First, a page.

Channa marulius

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Bullseye snakehead
Channa marulius.jpg
Bullseye snakehead protecting young
Scientific classification edit
Kingdom: Animalia
Phylum: Chordata
Class: Actinopterygii
Order: Anabantiformes
Family: Channidae
Genus: Channa
Species:
C. marulius
Binomial name
Channa marulius
(F. Hamilton, 1822)
Synonyms

Channa ara (Deraniyagala, 1945)

Channa marulius (bullseye snakehead or great snakehead) is a large species of snakehead native to South Asia.[2] Populations in Southeast Asia are now regarded as separate species.[3][4] It has been introduced to the United States, where it is considered an invasive species.[5]

Taxonomy[edit]

C. auroflammea, until 2019 simply regarded as the Mekong population of C. marulius[4]

C. marulius—as traditionally defined—is a species complex. A study published in 2017 showed that C. pseudomarulius, formerly regarded as a synonym of C. marulius, is a valid species from the southern Western Ghats.[6] A genetic study published the same year showed that C. marulius consisted of three clearly separated lineages (not counting the already separated C. pseudomarulius).[7] One of these is C. aurolineata, revalidated in 2018 for the populations in rivers of Burma (separated from the more western C. marulius by the Indo-Burman Ranges),[3] and the other was described as a new species, C. auroflammea, from the Mekong basin in 2019.[4]

In India[edit]

It is a widespread native fish. In South India, it is commonly found in reservoirs. It is found in Pechipparai, Chittar, Manimuthar, Bhvani and Mettur dams of Tamil Nadu and Thenmalai, Neyyar and Idukki dams of Kerala. It can also be found in the reservoirs of Himachal Pradesh such as the Pong Dam (Maharana Pratap Sagar), where it is known locally as soal. C. marulius is commonly known as giant murrel. In Assam it is locally known as xal (Assamese: শাল). They are faster-growing fish than most of the other species of the genus. At times they are sold live and fetch high prices in the market, due to their excellent tasting flesh and lack of fine bones. They are suitable for intensive culture due to their air-breathing habit.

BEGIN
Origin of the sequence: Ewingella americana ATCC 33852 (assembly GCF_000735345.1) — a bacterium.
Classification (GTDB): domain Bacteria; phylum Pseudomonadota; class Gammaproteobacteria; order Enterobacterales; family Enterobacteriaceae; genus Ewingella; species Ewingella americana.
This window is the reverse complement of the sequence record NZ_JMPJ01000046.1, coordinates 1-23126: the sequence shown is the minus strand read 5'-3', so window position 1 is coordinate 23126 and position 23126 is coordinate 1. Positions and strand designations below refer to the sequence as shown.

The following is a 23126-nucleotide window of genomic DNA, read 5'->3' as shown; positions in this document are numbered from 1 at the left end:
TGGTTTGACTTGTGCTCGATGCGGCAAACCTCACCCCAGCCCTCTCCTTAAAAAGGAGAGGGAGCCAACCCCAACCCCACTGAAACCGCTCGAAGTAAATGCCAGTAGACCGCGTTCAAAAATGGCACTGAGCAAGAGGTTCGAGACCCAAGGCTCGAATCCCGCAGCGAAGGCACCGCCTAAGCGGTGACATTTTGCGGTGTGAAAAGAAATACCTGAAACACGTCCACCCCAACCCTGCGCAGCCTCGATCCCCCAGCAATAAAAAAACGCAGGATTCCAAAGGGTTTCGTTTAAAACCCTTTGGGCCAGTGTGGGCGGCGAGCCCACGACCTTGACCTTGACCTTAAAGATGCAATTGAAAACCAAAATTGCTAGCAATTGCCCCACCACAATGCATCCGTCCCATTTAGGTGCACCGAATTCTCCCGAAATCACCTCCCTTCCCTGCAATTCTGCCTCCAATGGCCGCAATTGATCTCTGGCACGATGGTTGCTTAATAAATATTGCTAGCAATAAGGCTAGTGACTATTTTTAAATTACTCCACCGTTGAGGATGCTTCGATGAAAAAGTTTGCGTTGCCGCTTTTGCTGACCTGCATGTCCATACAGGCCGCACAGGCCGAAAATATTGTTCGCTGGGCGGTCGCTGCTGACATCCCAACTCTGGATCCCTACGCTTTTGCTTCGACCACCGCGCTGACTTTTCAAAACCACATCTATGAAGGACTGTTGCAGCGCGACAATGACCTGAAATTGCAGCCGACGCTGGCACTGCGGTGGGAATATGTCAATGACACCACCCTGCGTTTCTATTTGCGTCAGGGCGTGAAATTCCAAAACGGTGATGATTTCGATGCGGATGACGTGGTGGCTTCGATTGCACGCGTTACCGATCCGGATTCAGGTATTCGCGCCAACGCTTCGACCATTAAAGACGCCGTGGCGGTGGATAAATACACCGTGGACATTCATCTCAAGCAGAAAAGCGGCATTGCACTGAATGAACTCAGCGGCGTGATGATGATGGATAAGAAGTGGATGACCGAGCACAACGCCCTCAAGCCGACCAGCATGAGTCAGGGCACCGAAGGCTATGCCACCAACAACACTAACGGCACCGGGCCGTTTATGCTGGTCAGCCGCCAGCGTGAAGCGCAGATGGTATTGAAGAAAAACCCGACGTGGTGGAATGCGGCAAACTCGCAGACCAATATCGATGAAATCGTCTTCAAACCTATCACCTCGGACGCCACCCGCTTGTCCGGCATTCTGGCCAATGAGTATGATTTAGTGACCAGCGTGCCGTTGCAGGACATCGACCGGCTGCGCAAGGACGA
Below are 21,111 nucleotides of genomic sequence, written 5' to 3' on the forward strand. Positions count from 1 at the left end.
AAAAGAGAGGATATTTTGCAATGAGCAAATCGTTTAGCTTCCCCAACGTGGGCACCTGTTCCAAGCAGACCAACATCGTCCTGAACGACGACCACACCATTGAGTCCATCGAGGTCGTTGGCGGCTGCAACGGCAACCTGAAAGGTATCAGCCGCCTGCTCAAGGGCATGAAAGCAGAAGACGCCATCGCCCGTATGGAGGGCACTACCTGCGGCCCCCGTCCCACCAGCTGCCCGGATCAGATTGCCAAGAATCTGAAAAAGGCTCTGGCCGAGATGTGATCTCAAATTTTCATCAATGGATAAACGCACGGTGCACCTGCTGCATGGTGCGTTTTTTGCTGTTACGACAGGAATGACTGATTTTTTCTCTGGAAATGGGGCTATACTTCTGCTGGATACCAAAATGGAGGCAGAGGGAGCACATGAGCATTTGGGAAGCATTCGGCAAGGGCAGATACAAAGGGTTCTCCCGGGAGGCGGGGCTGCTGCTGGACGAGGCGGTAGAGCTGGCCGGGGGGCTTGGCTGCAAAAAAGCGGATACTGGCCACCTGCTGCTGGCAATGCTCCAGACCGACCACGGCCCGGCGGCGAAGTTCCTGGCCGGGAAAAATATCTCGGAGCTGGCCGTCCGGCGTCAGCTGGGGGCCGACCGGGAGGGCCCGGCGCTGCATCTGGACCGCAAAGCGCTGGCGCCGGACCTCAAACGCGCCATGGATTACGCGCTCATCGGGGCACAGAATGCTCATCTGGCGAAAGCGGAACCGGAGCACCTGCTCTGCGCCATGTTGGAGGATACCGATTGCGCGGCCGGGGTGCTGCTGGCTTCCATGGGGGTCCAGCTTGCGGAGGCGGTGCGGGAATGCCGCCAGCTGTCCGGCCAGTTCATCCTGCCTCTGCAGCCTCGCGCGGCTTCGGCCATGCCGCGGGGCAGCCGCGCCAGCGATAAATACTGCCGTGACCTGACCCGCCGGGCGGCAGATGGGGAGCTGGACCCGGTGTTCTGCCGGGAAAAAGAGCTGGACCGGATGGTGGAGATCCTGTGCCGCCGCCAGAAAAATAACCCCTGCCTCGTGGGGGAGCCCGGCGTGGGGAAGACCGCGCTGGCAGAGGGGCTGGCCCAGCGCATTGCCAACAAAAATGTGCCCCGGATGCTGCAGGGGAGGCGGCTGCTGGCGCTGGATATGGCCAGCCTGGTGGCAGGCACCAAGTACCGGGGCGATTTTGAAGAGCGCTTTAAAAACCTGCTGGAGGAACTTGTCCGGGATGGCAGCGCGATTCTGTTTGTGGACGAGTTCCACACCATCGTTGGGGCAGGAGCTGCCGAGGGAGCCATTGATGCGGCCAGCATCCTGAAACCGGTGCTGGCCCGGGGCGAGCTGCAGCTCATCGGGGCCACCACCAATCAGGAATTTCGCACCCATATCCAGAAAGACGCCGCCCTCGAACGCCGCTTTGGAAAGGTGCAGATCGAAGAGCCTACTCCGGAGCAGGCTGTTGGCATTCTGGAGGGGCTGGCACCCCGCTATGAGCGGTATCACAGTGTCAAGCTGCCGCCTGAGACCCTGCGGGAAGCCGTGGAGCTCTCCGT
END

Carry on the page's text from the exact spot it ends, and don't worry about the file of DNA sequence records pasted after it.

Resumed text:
In Andhra & Telangana it is called Korrameenu, and is quite common in lakes and reservoirs.

In the United States[edit]

In the United States, it can be found in waterways throughout South Florida originating from the C-14 Canal where the species was first introduced. Chances of this warm water species migrating to Northern Florida are slim. The bullseye snakehead has not been documented outside of Florida in the United States.[citation needed]

References[edit]

  1. ^ http://oldredlist.iucnredlist.org/details/172328/0
  2. ^ Froese, Rainer and Pauly, Daniel, eds. (2006). "Channa marulius" in FishBase. January 2006 version.
  3. ^ a b Adamson, E. A. S. and R. Britz (2018). The snakehead fish Channa aurolineata is a valid species (Teleostei: Channidae) distinct from Channa marulius. Zootaxa 4514 (4): 542-552.
  4. ^ a b c Adamson, E.A.S., R. Britz and S. Lieng (2019). Channa auroflammea, a new species of snakehead fish of the Marulius group from the Mekong River in Laos and Cambodia (Teleostei: Channidae). Zootaxa 4571(3): 398-408.
  5. ^ "Channa marulius". Invasive Species Specialist Group. 24 May 2009. Retrieved 17 July 2010.
  6. ^ Britz, R., E. Adamson, R. Raghavan, A. Ali and N. Dahanukar (2017). Channa pseudomarulius, a valid species of snakehead from the Western Ghats region of peninsular India (Teleostei: Channidae), with comments on Ophicephalus grandinosus, O. theophrasti and O. leucopunctatus. Zootaxa 4299(4): 529-545.
  7. ^ Conte-Grand, C., Britz, R., Dahanukar, N., Raghavan, R., Pethi-yagoda, R., Tan, H.H., Hadiaty, R.K., Yaakob, N.S. & Rüber, L. (2017). Barcoding snakeheads (Teleostei, Channidae) re-visited: Discovering greater species diversity and resolving perpetuated taxonomic confusions. PLoS ONE, 12 (9): e0184017.

External links[edit]